In 1724 he published Reasons against the Imposition of Subscription to the Westminster Confession of Faith, or any such Human Tests of Orthodoxy, together with Answers to the Arguments for such Impositions, pp. xvi and 152, Belfast, 1724. A reply to this was issued by the Rev. Gilbert Kennedy of Tullylish, County Down, Haliday published A Letter to the Rev. Mr. Gilbert Kennedy, occasioned by some personal Reflections, Belfast, 1725, and in the following year A Letter to the Rev. Mr. Francis Iredell, occasioned by his “Remarks” on “A Letter to the Rev. Mr. Gilbert Kennedy,” Belfast, 1726.[1]

Haliday also published A Sermon occasioned by the Death of the Rev. Mr. Michael Bruce, preached at Holywood on 7 Dec. 1735, pp. 35, Belfast, 1735. A correspondence between him and the Rev. James Kirkpatrick of Belfast on the one side, and the Rev. Charles Mastertown, minister of the new congregation there, on the other, over a proposal that the two former and their congregations should communicate along with the hearers of the latter, is in the preface to Kirkpatrick's Scripture Plea, 1724.[1]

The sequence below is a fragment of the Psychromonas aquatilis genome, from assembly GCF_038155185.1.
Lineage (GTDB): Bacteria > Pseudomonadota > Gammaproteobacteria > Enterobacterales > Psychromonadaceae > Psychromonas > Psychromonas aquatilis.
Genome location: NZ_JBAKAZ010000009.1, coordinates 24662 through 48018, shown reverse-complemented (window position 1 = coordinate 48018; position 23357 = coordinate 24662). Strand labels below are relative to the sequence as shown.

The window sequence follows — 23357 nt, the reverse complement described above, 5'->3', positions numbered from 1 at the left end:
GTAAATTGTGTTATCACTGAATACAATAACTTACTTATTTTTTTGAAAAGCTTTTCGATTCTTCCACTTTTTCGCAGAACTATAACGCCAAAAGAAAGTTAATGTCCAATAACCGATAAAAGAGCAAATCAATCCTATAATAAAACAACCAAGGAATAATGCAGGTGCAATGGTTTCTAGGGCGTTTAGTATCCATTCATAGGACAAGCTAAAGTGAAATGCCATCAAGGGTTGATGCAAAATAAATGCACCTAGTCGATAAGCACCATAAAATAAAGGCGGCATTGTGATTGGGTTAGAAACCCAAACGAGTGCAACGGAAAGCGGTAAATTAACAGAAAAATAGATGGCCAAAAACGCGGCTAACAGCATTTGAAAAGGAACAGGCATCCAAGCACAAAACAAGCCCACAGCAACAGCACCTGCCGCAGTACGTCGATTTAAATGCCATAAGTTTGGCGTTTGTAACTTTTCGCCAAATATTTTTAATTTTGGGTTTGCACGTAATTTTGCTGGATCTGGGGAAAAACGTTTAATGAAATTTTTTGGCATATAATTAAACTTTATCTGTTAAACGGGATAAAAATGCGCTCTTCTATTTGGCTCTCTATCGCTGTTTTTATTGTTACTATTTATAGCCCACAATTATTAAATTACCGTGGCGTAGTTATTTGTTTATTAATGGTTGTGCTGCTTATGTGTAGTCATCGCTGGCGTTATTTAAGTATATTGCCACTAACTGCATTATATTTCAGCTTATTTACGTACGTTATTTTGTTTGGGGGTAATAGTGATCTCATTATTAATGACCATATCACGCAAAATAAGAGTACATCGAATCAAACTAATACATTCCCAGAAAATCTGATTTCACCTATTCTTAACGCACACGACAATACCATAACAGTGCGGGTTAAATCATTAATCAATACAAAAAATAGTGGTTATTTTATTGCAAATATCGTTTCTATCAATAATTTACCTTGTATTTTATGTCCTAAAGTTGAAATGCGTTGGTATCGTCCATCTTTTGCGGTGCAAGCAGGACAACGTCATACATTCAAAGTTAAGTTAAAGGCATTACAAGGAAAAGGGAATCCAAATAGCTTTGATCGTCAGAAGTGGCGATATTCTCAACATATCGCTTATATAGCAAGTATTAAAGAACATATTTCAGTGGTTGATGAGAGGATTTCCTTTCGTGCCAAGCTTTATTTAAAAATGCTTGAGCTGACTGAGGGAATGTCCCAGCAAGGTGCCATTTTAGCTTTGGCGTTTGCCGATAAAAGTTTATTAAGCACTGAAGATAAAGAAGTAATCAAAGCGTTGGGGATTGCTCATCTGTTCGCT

Haliday married the widow of Arthur Maxwell, who brought him property;[1] the physician Alexander Henry Haliday was their son.[4]


  1. ^ a b c d e f g h i Hamilton 1890.
  2. ^ Edmund Calamy, An Historical Account of My Own Life vol. 2, edited by John Towill Rutt (1829), p. 397;
  3. ^ John Wilson Foster, Helena C. G. Chesney, Nature in Ireland: a scientific and cultural history (1998), p. 380; Google Books.
  4. ^ Bevan, Michael. "Haliday, Alexander Henry". Oxford Dictionary of National Biography (online ed.). Oxford University Press. doi:10.1093/ref:odnb/11928.  (Subscription or UK public library membership required.)

 This article incorporates text from a publication now in the public domainHamilton, Thomas (1890). "Haliday, Samuel". In Stephen, Leslie; Lee, Sidney. Dictionary of National Biography. 24. London: Smith, Elder & Co. pp. 46–47. 

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Presbyterian Church titles
Preceded by
John McBride (minister)
Minister of First Presbyterian Church, Rosemary St, Belfast
With: Thomas Drennan, 1736-1739
Succeeded by
Thomas Drennan